Lost for Words??

Finding Eternity’s Sunrise again – after many years of not reading it – it still has a power and a resonance.  Written when Marion Milner was in her eighties it is a kind of reprise of her thinking about thinking, experiencing creative wonder and understanding and looking at memory.  So it is, for me, the perfect reflective reading to be doing at the moment.  I ask myself who I am writing this for?  Unusually I am sitting at the computer rather than writing by hand at my desk in front of the window.  Today there is mist outside so instead of light beginning to lift across the orchard and stripe the sky, the sky is crowding in, it has dropped down from the ridge and is caught here in the valley at the bottom.  As MM says our thoughts, our acknowledgement of the creative within, our understanding of things, seem to rise from the mud at the bottom of the river.  Now I see that I am trying to combine two ways of understanding – the old American Indian idea of the wise old woman who is able to enter the river and find the river below the river, and then to rise to the surface understanding, cleansed, ready to tell others what they have learned –  alongside her finding shape out of the muddy bottom.  MM , though, has a more humble understanding.  She calls the ‘response’ or the meditation and then the rising of the thought (this is not a good paraphrase, it will have to do for now) an answering activity (AA) – a kind of contact that produces a response, although whether she thinks there is any way this can be called prayer she is dubious about.  Rather maybe that this praying activity  does ‘free me from the captivity of egocentric preoccupations, from that ego island I once drew a picture of.’  Later she speculates on what starts off the creative process:

‘Is it that the world is remote, has nothing to do with me?  Or times when one can find nothing to hold onto, like a looping caterpillar frantically waving its front half in the air looking a twig that isn’t there?  Which sounds like a sense of loss that has to be made up for somehow?  But could it also be something else too, a drive to find a new way of looking at things, a kind of uneasiness that’s like the feeling of a coat that has grown too tight (oh yes, my Delos snake skin!), an awareness that some current way of seeing the world is getting worn out, has served its usefulness and become a constricting cliché?  If so then new bottles have got to be fashioned, certainly for oneself, perhaps even for others.’ p.53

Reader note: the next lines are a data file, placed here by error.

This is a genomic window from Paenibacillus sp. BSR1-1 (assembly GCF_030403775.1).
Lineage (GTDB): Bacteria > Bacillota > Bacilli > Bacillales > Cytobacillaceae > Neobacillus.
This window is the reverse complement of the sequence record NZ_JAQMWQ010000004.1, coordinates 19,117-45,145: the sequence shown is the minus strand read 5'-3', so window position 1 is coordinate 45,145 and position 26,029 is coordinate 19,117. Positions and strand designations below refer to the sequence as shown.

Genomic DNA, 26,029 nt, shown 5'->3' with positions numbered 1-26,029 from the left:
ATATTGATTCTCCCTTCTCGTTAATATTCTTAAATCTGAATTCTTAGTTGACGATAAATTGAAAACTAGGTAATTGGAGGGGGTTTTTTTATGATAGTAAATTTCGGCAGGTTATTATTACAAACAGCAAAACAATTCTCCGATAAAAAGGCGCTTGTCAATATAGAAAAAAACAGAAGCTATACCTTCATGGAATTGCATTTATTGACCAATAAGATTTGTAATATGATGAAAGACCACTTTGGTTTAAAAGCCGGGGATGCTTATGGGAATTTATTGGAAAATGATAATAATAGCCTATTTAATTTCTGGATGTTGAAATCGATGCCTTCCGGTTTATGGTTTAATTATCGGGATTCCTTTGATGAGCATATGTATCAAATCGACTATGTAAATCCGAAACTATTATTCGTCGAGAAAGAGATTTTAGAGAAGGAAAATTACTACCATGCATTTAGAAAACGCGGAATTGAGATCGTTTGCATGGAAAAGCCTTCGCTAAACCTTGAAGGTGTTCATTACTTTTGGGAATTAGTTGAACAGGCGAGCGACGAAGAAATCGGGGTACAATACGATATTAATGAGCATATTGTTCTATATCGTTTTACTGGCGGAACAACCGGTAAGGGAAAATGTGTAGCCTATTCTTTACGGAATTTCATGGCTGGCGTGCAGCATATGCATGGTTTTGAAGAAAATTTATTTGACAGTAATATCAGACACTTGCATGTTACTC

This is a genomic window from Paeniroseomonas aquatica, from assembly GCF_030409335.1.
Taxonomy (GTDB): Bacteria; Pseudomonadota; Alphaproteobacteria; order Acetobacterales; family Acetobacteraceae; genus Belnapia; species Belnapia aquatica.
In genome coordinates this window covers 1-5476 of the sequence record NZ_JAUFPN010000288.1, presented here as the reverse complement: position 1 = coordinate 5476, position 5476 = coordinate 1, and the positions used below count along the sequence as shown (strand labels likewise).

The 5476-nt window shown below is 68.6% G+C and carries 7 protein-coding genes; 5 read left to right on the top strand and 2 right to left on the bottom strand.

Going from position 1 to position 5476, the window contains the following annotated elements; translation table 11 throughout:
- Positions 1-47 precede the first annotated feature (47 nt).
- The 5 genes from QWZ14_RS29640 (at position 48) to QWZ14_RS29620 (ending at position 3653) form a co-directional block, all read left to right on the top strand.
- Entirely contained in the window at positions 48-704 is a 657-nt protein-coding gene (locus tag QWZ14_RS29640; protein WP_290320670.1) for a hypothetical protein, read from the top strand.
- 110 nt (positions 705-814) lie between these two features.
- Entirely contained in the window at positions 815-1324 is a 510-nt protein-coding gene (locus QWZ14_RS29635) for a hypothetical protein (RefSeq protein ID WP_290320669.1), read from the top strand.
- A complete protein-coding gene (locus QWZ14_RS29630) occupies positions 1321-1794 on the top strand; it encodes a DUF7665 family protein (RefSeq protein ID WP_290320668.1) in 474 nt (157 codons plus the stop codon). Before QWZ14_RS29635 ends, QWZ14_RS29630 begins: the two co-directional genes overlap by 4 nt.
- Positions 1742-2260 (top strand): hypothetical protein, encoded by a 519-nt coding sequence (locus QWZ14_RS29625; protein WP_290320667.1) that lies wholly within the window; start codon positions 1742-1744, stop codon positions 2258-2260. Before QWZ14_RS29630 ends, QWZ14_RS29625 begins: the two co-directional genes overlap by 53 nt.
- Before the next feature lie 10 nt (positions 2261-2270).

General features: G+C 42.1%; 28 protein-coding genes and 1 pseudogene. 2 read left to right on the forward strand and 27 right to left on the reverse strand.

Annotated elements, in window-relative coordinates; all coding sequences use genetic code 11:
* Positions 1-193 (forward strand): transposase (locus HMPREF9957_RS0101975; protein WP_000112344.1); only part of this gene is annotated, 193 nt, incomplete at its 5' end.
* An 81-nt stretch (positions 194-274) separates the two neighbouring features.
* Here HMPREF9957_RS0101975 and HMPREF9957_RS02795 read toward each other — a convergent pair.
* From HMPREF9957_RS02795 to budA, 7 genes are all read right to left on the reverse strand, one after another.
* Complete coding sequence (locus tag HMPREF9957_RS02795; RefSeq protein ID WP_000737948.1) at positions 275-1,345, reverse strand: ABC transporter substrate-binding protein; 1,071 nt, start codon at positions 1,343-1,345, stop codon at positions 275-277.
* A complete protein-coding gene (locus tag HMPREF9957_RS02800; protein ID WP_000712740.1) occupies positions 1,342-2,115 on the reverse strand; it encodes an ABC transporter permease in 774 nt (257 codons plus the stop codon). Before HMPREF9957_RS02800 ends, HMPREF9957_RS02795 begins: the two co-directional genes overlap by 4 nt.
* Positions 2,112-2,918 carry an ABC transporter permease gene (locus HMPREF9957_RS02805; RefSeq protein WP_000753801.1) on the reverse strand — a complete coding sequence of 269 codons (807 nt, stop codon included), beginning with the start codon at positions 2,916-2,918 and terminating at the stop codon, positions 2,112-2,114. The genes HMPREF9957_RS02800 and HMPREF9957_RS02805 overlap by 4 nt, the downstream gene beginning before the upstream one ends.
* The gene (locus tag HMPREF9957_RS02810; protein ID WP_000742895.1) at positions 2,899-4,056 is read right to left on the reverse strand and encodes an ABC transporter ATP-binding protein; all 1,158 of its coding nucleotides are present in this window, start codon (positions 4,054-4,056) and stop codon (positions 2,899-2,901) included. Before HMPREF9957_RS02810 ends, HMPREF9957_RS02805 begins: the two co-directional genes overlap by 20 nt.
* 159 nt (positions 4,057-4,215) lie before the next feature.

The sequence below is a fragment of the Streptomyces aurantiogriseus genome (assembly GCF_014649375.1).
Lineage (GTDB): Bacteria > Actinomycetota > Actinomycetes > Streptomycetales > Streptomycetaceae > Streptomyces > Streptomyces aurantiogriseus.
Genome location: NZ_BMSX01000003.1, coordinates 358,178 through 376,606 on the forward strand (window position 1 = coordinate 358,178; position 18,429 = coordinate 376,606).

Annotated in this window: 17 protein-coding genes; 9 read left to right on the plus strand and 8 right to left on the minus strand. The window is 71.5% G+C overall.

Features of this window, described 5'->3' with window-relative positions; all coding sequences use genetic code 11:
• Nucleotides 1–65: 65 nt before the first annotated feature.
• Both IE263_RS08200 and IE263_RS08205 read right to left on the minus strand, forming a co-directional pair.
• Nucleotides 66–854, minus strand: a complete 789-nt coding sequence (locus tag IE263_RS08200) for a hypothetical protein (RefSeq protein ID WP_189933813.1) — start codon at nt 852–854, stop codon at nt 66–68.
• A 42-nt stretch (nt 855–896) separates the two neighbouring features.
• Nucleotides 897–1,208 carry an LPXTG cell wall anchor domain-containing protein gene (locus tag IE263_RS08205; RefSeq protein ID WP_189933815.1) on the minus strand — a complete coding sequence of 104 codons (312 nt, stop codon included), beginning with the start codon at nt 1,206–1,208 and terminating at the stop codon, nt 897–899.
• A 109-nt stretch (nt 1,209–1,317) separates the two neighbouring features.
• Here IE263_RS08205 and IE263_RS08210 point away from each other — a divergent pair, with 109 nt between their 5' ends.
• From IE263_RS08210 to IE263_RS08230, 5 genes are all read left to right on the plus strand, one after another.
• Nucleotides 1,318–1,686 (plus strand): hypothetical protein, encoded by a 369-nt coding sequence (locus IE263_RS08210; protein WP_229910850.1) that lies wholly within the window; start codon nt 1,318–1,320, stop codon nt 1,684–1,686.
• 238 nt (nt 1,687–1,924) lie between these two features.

and she goes on to speculate also about when insight and understanding might come.  She suggests that they appear, like a porpoise from the waves, but that:

 ‘these seasons, weather in the souls, not easy to forecast, to know when to lie fallow, when to sow, this only to be found by experiment.  To notice, remember, that’s so hard. because the heavenly bodies, whoever they are, don’t seem to move according to a fixed calendar….The central thing is, when the porpoise attention surfaces, which is the only moment when one can do anything with conscious choice, its then comes the battle to find words for the new vistas.’ 

And then I find myself looking for Blake on the bookshelf, trying to find the Mercy, Pity, Peace and Love poem, astonishing myself when I read the final verse:

 ‘And all must love the human form/In heathen, turk or jew/Where Mercy, Love and Pity dwell/ There God is dwelling too.’

The truth of George Fox’s, ‘walk cheerfully across the world responding to that of God in everyone’ , which was what I liked most about Quakerism when I first found it and I think of my  Bahai friend Mehrdad praying with me as the sun rose over the mountains in Gilgit, for the soul of my mother, who had just died, that she might ‘walk in the garden of the Lord’.   So reading MM has drawn together for me a whole panoply of ideas:  The river under the river, the way (in the Tao) water always finds the lowest place  to flow, perhaps the gap between the wave that holds everything in suspension for a moment allows us to see (experience) the flow of creativity.  What I like in these metaphors is the attempt to express moments of understanding – to see where the motivation to find words come from.  Without the words to carry forward the understanding half of the impetus is lost.  After all why else would one write?  I think of Mikhail Bakhtin’s notion of the comic procession of the circus, the pantomime of life – the festival pressing forward and sometimes dancing on the spot.